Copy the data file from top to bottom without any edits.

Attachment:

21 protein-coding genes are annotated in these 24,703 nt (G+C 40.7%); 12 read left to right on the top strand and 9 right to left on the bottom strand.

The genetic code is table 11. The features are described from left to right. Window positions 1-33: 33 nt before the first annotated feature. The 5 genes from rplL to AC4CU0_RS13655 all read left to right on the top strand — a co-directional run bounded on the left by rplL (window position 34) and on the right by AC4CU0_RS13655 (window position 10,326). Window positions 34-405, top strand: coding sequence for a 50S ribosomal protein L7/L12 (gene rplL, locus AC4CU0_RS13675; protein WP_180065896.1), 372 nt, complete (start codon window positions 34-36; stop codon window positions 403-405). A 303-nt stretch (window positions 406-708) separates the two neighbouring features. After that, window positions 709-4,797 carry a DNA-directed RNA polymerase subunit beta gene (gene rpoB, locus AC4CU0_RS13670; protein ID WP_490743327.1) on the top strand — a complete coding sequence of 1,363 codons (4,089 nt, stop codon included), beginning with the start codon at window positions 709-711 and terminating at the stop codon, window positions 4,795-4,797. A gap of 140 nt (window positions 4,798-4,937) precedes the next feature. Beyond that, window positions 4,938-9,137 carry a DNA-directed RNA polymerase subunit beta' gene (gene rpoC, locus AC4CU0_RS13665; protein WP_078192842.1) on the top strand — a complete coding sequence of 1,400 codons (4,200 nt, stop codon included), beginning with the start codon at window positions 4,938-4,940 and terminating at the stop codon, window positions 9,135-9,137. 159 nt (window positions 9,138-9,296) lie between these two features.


21 protein-coding genes are annotated in these 24,703 nt (G+C 40.7%); 12 read left to right on the top strand and 9 right to left on the bottom strand.

The genetic code is table 11. The features are described from left to right. Window positions 1-33: 33 nt before the first annotated feature. The 5 genes from rplL to AC4CU0_RS13655 all read left to right on the top strand — a co-directional run bounded on the left by rplL (window position 34) and on the right by AC4CU0_RS13655 (window position 10,326). Window positions 34-405, top strand: coding sequence for a 50S ribosomal protein L7/L12 (gene rplL, locus AC4CU0_RS13675; protein WP_180065896.1), 372 nt, complete (start codon window positions 34-36; stop codon window positions 403-405). A 303-nt stretch (window positions 406-708) separates the two neighbouring features. After that, window positions 709-4,797 carry a DNA-directed RNA polymerase subunit beta gene (gene rpoB, locus AC4CU0_RS13670; protein ID WP_490743327.1) on the top strand — a complete coding sequence of 1,363 codons (4,089 nt, stop codon included), beginning with the start codon at window positions 709-711 and terminating at the stop codon, window positions 4,795-4,797. A gap of 140 nt (window positions 4,798-4,937) precedes the next feature. Beyond that, window positions 4,938-9,137 carry a DNA-directed RNA polymerase subunit beta' gene (gene rpoC, locus AC4CU0_RS13665; protein WP_078192842.1) on the top strand — a complete coding sequence of 1,400 codons (4,200 nt, stop codon included), beginning with the start codon at window positions 4,938-4,940 and terminating at the stop codon, window positions 9,135-9,137. 159 nt (window positions 9,138-9,296) lie between these two features.